https://raw.githubusercontent.com/cs-uob/COMS10012/master/code/databases/sample-data.sql
https://raw.githubusercontent.com/cs-uob/COMS10012/master/code/databases/sampledata.tar

If you are using a local copy of this repository, you can also find the files under /code/databases.

The tar file is a tape archive: a file that contains further files and folders, as if it were a folder itself. Extract it by going to /vagrant in Alpine and run

tar xvf sampledata.tar

This creates a folder sampledata with the files we need.

Note that tar uses an older convention where options are not prefixed with a dash; the options here are x=extract a file, v=verify (print the name of every processed file to standard output), f=the filename is in the following argument.

To create a tar file yourself, the command would be tar cvf ARCHIVE.tar FILE1 FILE2... where c=create the archive if it doesn't exist, and assume all arguments not consumed by another flag refer to files to be added. In fact, tar xvf ARCHIVE.tar FILES... also works and only extracts the named files from the archive.

Load the sample data with the following command:

sudo mysql -e 'source /vagrant/sample-data.sql'

This pulls in some data in CSV files (have a look at the script if you want) and creates a default user "vagrant" who can log in to the database without a password, but can only read and not write the two sample databases "census" and "elections". There is another database called "data" which starts out empty, and "vagrant" can both read and write it.

You can now log in to the database and try the following:

  • mysql on its own logs you in, you now get the database prompt MariaDB [(none)]> to show that you haven't loaded a particular database yet.
  • SHOW DATABASES; on the database prompt gives you a list of databases which you have access too.
  • Select one with the USE command, for example USE elections;. Your prompt should now read MariaDB [elections]>.
  • SHOW TABLES; will show the tables in the selected database.
  • There's a Party table in the elections database, so SELECT * FROM Party; will show you the data.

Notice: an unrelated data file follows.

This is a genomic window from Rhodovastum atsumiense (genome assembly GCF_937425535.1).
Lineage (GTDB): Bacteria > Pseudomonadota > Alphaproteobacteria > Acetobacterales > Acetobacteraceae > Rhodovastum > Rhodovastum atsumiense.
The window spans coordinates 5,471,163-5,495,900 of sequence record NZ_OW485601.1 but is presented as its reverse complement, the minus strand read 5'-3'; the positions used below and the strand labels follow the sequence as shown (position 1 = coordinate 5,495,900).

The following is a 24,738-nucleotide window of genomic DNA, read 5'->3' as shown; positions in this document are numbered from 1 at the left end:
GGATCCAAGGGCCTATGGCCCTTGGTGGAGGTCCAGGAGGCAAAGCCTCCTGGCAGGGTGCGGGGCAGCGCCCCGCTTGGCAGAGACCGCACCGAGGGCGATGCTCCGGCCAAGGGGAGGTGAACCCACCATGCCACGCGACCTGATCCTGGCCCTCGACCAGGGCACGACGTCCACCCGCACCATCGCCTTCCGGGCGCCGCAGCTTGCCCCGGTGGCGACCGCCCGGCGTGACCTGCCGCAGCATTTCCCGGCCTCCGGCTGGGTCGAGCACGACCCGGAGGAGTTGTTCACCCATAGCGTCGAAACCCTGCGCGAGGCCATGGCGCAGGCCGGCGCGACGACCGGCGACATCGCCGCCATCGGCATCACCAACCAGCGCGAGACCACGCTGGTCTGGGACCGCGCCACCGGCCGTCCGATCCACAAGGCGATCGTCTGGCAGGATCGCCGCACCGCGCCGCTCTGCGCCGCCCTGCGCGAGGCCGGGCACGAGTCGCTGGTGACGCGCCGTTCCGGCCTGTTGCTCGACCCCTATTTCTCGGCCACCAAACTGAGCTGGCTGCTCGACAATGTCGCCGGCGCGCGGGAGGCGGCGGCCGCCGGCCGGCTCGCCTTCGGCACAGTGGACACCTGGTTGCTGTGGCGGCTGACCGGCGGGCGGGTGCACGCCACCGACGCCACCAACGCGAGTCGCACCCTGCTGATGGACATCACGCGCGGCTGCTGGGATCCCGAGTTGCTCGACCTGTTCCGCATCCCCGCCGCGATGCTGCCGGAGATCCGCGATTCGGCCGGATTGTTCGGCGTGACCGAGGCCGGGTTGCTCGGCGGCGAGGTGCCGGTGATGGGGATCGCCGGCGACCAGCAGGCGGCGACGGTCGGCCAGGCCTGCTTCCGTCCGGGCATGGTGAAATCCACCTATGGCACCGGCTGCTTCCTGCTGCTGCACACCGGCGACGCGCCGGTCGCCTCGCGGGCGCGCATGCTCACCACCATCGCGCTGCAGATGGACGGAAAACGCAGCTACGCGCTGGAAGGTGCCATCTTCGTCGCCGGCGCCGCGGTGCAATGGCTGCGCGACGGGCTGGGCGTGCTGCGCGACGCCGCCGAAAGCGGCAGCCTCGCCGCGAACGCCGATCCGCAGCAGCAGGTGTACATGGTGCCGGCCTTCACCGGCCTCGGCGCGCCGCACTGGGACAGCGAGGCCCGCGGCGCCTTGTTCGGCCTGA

• You could also use DESCRIBE Party; to show a list of columns and types in the Party table.
  • Finally, exit or Control+D on a line of its own gets you back to the shell.

You can open the SQL and CSV files under /vagrant/sampledata to compare with the output you get from MariaDB. Study this until it makes sense to you. The setup.sql files contain the database schemas and the import.sql ones pull in the sample data.

On a lab machine

On a lab machine, to save disk space your VMs may not remain between reboots - and because they are not hosted on the network file system, if you log in to a different machine next time, your changes will not be saved either but you will get the VM reinstalled from scratch. To make sure the database is ready whenever you need it, open the Vagrantfile in a text editor and make the following changes.

  • On the line starting apk add, add the packages mariadb and mariadb-client to the end, separated by spaces.
  • Download and save the three setup files (sample-data.sql, secure-setup.sql and sampledata.tar) in the same folder as your Vagrantfile (this is on the host machine, so it will not get deleted along with the VM).
  • Extract the tar file so that there is a folder sampledata/ in the same folder as your Vagrantfile.
  • Following the apk add line in your Vagrantfile, add the following lines:
/etc/init.d/mariadb setup
rc-update add mariadb default
rc-service mariadb start
mysql -e 'source /vagrant/secure-setup.sql'
mysql -e 'source /vagrant/sample-data.sql'

This ensures that whenever vagrant recreates the VM, it installs the database for us. The commands are the same ones that we have done just now ourselves.